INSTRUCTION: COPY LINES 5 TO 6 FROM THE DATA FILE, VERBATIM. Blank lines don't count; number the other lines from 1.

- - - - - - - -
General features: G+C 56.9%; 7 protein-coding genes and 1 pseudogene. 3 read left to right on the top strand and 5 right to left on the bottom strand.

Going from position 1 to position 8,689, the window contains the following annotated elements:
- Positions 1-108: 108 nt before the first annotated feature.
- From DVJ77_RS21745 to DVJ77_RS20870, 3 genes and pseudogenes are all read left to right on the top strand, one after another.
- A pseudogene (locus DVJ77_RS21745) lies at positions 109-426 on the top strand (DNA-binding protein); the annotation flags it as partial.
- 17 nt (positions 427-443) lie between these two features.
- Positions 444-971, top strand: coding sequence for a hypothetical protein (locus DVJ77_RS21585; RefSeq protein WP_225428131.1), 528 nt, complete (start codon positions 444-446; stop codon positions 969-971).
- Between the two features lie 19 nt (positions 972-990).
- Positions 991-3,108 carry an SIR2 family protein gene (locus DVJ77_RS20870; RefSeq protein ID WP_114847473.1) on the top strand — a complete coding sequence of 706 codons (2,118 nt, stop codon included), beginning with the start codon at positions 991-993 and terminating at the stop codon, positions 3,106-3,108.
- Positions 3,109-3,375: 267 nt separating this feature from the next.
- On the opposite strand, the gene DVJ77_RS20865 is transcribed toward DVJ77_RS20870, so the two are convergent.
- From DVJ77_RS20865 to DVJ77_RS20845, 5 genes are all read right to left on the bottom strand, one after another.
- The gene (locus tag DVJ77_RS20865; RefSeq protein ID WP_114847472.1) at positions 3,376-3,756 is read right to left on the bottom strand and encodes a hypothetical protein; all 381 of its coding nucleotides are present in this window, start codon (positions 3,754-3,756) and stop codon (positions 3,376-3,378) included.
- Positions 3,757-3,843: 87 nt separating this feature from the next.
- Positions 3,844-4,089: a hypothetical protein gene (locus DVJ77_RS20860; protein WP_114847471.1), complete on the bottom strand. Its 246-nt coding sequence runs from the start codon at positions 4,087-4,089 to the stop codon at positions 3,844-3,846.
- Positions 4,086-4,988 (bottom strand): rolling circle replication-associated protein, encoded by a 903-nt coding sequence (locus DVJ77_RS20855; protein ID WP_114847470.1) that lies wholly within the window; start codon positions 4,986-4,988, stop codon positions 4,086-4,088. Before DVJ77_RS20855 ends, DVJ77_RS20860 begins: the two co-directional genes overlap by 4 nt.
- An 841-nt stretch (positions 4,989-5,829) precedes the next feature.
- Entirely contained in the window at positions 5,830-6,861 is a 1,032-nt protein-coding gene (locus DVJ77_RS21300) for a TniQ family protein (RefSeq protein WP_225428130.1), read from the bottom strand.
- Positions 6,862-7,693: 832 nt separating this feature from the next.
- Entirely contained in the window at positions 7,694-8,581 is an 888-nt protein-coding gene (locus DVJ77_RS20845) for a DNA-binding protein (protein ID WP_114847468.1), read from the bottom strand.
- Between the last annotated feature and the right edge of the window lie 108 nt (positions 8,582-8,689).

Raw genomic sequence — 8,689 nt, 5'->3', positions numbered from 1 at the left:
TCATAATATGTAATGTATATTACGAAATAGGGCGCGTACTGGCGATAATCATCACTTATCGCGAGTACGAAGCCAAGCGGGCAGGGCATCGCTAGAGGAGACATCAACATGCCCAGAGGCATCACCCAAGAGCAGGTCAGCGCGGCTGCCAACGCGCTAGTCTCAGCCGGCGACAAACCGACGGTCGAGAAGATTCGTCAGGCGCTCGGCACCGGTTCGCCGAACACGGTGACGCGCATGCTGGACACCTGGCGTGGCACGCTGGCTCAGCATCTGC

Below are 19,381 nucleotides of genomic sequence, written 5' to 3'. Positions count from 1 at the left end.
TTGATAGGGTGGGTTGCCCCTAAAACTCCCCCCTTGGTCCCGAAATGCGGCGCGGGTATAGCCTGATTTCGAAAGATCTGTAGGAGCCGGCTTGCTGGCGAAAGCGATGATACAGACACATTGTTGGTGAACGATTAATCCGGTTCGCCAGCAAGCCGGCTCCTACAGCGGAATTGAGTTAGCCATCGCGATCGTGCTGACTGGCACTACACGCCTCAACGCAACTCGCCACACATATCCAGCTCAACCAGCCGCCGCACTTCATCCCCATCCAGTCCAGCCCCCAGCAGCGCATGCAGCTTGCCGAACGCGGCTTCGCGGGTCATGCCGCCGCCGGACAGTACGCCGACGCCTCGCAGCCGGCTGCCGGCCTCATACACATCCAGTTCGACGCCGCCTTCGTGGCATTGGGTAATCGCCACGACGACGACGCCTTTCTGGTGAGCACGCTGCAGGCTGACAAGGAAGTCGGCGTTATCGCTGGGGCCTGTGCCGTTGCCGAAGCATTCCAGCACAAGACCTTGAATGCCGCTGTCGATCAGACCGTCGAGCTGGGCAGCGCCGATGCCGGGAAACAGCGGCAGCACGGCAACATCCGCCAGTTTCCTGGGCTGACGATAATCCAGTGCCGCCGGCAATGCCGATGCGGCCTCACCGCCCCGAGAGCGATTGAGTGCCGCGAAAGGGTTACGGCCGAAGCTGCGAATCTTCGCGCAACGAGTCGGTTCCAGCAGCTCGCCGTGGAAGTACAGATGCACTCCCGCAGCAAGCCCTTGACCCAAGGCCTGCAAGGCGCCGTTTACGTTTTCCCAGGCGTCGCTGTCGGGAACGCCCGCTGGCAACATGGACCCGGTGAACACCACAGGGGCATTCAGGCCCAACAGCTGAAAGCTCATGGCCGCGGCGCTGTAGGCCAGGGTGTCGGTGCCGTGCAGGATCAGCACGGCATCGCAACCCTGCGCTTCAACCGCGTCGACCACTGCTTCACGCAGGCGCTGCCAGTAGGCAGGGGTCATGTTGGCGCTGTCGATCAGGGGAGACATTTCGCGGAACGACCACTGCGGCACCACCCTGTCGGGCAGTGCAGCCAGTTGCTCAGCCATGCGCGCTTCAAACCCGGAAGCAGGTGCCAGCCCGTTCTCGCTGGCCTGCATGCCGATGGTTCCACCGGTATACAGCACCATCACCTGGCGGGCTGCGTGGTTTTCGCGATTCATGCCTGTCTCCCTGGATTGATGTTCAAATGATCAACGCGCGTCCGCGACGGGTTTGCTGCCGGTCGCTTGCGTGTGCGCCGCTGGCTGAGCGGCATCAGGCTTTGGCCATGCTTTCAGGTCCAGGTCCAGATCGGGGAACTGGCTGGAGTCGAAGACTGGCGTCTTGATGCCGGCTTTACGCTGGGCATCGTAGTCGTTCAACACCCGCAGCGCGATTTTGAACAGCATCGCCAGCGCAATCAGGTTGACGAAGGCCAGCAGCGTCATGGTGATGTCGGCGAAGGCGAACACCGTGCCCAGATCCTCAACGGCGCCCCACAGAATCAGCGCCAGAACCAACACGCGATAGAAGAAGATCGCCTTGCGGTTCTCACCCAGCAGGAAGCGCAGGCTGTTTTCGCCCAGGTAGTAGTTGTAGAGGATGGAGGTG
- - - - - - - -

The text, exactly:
- A pseudogene (locus DVJ77_RS21745) lies at positions 109-426 on the top strand (DNA-binding protein); the annotation flags it as partial.
- 17 nt (positions 427-443) lie between these two features.